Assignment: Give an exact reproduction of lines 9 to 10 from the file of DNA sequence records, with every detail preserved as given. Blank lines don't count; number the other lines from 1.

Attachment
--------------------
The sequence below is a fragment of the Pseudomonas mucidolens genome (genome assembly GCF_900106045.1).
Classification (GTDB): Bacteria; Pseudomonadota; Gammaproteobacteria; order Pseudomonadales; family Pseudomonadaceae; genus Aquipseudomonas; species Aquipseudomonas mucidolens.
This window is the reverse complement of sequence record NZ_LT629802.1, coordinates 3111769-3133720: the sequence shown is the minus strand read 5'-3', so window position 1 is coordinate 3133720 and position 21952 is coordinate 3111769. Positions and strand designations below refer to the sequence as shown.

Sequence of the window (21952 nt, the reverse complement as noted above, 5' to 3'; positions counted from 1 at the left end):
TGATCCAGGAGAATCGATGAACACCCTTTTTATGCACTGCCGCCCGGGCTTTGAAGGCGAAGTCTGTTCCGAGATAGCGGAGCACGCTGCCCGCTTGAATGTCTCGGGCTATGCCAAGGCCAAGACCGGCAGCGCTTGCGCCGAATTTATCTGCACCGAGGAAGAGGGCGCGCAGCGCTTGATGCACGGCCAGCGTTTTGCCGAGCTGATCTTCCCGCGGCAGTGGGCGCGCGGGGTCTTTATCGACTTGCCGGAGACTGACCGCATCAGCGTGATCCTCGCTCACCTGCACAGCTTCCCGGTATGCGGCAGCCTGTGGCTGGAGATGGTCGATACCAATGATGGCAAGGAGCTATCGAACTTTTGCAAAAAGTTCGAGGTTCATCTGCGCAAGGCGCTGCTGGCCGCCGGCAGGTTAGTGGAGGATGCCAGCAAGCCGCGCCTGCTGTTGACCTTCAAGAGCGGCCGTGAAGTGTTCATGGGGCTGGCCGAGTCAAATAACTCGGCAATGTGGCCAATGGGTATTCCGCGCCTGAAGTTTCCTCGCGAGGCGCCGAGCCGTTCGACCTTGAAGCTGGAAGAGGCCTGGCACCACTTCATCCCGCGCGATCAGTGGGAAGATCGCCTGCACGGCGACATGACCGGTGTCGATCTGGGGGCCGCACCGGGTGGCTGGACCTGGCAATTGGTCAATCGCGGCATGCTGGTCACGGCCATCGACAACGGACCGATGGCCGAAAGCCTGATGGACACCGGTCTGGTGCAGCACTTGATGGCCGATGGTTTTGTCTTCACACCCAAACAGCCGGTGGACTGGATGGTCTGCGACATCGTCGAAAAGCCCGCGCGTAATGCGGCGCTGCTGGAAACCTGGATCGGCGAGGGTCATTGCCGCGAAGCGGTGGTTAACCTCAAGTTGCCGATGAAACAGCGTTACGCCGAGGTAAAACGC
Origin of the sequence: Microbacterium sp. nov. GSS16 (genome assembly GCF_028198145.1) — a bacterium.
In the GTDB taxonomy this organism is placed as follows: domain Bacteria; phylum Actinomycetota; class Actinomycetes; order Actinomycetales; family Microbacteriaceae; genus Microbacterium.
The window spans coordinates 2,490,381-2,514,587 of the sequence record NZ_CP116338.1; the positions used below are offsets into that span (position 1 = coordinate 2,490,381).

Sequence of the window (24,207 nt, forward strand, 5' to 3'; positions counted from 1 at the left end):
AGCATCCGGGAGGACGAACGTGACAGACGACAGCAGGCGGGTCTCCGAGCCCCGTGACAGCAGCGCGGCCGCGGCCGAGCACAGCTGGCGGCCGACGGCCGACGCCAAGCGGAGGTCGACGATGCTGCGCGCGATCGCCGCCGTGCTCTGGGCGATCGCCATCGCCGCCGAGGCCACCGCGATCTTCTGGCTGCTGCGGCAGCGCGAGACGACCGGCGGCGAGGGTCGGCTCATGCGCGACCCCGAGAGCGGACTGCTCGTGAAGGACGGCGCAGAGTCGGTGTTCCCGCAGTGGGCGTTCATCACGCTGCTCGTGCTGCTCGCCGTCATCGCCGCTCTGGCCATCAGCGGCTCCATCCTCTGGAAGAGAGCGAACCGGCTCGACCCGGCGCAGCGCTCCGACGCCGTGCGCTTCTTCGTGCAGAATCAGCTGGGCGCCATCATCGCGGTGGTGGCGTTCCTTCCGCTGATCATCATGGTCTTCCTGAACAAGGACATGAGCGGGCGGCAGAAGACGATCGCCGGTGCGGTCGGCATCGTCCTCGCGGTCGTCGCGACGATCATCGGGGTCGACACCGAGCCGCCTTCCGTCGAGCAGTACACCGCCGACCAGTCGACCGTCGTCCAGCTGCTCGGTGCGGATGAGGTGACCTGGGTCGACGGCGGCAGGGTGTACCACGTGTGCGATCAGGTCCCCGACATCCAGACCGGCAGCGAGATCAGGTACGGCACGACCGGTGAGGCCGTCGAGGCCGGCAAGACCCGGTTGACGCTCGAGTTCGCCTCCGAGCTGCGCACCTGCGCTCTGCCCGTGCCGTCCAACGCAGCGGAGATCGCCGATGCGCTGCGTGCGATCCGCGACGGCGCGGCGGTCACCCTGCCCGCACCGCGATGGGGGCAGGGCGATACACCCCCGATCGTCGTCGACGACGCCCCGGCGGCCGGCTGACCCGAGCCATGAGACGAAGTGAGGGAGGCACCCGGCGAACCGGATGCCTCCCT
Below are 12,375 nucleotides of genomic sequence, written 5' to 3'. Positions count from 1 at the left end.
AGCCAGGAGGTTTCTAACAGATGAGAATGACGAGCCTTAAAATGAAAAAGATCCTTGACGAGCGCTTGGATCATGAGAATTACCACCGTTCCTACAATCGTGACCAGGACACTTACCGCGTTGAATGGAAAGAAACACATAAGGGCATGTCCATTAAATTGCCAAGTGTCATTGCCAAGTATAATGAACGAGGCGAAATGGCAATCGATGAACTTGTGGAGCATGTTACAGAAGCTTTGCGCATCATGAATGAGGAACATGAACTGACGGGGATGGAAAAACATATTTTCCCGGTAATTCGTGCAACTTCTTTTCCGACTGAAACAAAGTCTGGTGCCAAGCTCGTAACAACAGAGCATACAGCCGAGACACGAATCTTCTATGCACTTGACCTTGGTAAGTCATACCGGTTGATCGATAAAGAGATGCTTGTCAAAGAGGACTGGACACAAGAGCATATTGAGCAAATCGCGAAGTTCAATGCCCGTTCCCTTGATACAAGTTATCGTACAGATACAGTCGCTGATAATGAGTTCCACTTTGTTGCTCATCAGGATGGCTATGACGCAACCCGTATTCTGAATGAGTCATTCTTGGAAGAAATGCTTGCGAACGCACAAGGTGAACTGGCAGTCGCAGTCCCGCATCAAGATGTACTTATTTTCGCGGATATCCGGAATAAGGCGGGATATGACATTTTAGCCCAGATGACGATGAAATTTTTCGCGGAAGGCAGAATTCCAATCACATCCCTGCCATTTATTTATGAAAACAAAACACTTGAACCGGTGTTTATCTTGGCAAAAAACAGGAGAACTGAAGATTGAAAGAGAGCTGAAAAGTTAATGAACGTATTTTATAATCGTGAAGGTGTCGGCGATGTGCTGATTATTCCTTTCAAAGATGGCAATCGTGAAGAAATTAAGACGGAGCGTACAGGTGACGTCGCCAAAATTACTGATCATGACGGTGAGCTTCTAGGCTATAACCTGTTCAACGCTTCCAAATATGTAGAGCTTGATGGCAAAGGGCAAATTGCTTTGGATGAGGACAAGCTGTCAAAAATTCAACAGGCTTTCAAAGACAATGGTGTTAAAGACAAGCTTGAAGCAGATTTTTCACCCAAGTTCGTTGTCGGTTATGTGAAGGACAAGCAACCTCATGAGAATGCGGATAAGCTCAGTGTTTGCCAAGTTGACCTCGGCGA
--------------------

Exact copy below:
Sequence of the window (24,207 nt, forward strand, 5' to 3'; positions counted from 1 at the left end):
AGCATCCGGGAGGACGAACGTGACAGACGACAGCAGGCGGGTCTCCGAGCCCCGTGACAGCAGCGCGGCCGCGGCCGAGCACAGCTGGCGGCCGACGGCCGACGCCAAGCGGAGGTCGACGATGCTGCGCGCGATCGCCGCCGTGCTCTGGGCGATCGCCATCGCCGCCGAGGCCACCGCGATCTTCTGGCTGCTGCGGCAGCGCGAGACGACCGGCGGCGAGGGTCGGCTCATGCGCGACCCCGAGAGCGGACTGCTCGTGAAGGACGGCGCAGAGTCGGTGTTCCCGCAGTGGGCGTTCATCACGCTGCTCGTGCTGCTCGCCGTCATCGCCGCTCTGGCCATCAGCGGCTCCATCCTCTGGAAGAGAGCGAACCGGCTCGACCCGGCGCAGCGCTCCGACGCCGTGCGCTTCTTCGTGCAGAATCAGCTGGGCGCCATCATCGCGGTGGTGGCGTTCCTTCCGCTGATCATCATGGTCTTCCTGAACAAGGACATGAGCGGGCGGCAGAAGACGATCGCCGGTGCGGTCGGCATCGTCCTCGCGGTCGTCGCGACGATCATCGGGGTCGACACCGAGCCGCCTTCCGTCGAGCAGTACACCGCCGACCAGTCGACCGTCGTCCAGCTGCTCGGTGCGGATGAGGTGACCTGGGTCGACGGCGGCAGGGTGTACCACGTGTGCGATCAGGTCCCCGACATCCAGACCGGCAGCGAGATCAGGTACGGCACGACCGGTGAGGCCGTCGAGGCCGGCAAGACCCGGTTGACGCTCGAGTTCGCCTCCGAGCTGCGCACCTGCGCTCTGCCCGTGCCGTCCAACGCAGCGGAGATCGCCGATGCGCTGCGTGCGATCCGCGACGGCGCGGCGGTCACCCTGCCCGCACCGCGATGGGGGCAGGGCGATACACCCCCGATCGTCGTCGACGACGCCCCGGCGGCCGGCTGACCCGAGCCATGAGACGAAGTGAGGGAGGCACCCGGCGAACCGGATGCCTCCCT